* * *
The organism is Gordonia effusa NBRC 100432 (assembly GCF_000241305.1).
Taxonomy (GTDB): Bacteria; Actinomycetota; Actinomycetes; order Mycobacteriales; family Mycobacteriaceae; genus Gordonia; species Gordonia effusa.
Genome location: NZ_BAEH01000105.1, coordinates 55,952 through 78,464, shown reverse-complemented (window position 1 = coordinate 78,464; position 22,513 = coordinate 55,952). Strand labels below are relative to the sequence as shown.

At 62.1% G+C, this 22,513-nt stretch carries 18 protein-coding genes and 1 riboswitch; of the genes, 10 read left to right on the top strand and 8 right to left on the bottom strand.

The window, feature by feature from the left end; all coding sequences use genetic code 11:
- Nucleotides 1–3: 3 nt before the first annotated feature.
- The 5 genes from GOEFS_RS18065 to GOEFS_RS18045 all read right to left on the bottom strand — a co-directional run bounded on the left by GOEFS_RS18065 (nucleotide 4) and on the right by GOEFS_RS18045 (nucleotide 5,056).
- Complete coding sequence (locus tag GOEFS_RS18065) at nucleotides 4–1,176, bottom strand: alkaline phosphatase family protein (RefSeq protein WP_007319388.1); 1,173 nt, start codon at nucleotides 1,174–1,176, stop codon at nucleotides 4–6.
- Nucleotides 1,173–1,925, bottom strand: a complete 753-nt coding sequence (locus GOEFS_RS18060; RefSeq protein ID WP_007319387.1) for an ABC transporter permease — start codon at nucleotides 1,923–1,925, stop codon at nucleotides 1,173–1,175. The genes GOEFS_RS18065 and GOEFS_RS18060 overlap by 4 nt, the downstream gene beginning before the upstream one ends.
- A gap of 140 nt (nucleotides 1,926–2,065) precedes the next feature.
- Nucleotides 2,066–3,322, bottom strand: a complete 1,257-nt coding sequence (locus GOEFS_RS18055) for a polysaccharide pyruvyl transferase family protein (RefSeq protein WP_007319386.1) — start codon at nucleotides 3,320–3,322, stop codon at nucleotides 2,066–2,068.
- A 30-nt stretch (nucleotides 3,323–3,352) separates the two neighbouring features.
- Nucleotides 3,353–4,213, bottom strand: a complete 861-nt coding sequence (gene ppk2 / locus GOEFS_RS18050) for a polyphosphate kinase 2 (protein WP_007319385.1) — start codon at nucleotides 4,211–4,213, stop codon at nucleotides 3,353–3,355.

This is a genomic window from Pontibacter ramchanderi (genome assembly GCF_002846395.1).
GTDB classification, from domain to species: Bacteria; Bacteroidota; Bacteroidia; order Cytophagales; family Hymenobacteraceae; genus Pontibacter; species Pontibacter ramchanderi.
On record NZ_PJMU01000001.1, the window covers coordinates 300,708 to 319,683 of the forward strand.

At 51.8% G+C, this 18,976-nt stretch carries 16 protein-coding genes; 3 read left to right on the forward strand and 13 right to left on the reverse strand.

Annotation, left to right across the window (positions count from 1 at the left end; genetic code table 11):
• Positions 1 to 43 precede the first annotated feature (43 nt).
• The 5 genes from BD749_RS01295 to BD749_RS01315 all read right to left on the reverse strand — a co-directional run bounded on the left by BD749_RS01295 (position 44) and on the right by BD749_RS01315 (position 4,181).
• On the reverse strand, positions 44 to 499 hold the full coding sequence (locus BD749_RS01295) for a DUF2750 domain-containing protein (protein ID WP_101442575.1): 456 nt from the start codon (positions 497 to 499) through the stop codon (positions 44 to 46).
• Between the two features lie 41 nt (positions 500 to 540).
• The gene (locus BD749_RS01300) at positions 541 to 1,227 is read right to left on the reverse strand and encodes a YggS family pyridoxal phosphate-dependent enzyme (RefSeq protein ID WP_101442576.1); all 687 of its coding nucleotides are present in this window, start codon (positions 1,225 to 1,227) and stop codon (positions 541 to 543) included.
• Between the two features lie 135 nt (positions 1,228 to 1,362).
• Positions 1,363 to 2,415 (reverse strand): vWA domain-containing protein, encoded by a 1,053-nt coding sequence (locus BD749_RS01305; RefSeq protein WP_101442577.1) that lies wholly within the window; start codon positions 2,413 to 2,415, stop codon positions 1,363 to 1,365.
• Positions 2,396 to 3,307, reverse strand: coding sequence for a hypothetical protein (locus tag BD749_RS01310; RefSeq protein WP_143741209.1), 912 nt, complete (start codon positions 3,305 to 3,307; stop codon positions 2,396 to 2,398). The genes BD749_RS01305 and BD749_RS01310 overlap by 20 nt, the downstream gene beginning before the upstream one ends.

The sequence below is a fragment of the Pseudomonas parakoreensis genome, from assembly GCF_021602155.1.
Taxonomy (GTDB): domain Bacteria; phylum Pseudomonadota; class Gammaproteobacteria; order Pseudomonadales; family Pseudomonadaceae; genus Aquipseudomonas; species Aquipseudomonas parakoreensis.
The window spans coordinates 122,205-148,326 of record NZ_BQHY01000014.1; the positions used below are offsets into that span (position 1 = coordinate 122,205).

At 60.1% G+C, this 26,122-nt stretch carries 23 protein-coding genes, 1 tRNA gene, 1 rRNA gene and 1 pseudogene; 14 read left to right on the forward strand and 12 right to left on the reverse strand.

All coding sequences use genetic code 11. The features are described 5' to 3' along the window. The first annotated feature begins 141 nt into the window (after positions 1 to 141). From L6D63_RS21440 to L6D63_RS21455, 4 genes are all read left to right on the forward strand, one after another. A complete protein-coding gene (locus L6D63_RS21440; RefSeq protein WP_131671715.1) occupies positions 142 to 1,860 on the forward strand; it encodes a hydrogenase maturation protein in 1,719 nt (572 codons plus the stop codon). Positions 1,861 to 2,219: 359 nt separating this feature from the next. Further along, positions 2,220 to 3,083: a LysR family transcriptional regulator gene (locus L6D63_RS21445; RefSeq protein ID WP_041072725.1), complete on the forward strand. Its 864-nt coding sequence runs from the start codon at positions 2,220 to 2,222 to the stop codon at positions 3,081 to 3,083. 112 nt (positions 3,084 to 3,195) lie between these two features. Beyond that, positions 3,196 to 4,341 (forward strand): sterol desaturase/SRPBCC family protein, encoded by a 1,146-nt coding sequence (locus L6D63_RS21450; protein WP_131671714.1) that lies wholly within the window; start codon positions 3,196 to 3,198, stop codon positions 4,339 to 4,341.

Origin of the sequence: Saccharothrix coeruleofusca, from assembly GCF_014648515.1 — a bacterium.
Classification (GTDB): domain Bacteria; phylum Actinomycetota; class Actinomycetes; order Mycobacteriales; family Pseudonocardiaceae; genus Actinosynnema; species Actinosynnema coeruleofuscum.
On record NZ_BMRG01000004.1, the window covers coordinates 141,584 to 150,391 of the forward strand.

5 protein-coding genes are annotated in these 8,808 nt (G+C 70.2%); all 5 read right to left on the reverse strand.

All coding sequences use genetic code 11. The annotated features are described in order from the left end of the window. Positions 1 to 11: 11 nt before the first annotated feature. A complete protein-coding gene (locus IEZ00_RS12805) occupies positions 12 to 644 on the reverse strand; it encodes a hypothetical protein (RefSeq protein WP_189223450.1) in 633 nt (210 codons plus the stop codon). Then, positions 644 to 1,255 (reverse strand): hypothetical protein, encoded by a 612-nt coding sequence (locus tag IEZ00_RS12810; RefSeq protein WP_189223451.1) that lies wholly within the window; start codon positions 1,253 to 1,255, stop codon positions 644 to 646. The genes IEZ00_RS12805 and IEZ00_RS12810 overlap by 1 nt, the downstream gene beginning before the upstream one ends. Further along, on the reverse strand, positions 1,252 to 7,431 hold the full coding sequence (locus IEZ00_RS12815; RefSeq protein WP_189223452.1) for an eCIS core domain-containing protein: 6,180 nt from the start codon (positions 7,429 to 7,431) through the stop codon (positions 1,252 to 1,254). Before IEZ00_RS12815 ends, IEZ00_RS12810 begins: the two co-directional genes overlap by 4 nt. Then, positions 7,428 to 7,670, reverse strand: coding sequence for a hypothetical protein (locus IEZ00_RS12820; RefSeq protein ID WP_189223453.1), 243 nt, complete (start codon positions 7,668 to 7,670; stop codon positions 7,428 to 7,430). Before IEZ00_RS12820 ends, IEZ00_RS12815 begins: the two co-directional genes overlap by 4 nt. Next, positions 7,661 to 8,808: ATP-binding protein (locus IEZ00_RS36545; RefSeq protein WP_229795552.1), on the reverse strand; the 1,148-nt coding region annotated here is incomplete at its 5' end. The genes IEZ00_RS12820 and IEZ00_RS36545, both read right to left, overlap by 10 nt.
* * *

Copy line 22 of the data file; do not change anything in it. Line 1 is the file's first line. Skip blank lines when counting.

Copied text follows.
• Between the two features lie 41 nt (positions 500 to 540).